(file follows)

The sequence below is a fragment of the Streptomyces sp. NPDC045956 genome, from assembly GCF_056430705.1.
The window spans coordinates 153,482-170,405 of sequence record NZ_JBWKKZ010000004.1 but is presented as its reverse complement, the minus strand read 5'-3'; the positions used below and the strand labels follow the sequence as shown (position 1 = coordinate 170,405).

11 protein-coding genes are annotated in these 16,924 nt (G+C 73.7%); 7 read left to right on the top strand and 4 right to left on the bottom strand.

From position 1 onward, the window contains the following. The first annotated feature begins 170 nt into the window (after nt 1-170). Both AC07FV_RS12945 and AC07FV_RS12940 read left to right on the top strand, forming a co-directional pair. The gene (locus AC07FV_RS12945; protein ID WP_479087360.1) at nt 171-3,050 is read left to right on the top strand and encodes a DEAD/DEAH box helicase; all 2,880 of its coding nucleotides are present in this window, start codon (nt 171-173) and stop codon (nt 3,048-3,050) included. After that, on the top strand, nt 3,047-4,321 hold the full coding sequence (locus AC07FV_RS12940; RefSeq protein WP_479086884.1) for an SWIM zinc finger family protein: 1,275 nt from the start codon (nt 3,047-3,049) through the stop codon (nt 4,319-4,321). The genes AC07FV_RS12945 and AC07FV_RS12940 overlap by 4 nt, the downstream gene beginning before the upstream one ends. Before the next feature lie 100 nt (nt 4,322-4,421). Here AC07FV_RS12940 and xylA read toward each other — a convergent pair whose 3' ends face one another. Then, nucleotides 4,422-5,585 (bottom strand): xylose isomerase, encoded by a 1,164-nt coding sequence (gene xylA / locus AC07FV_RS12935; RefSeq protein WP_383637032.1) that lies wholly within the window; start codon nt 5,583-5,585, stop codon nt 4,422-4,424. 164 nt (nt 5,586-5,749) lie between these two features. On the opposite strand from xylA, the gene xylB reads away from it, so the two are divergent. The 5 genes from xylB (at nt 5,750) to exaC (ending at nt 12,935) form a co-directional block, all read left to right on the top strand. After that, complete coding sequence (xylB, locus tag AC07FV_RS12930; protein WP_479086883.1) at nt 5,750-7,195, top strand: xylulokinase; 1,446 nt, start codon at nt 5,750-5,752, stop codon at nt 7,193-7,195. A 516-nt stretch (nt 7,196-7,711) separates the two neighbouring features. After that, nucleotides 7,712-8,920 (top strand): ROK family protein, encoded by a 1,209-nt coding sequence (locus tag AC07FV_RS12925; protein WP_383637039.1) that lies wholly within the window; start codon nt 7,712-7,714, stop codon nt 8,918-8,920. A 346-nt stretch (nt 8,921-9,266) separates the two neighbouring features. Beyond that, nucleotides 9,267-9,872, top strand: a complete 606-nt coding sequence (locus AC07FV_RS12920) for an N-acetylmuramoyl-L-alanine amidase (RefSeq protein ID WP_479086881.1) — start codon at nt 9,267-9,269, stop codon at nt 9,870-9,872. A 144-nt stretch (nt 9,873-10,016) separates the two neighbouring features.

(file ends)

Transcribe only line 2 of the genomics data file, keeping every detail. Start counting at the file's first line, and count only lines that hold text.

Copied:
The window spans coordinates 153,482-170,405 of sequence record NZ_JBWKKZ010000004.1 but is presented as its reverse complement, the minus strand read 5'-3'; the positions used below and the strand labels follow the sequence as shown (position 1 = coordinate 170,405).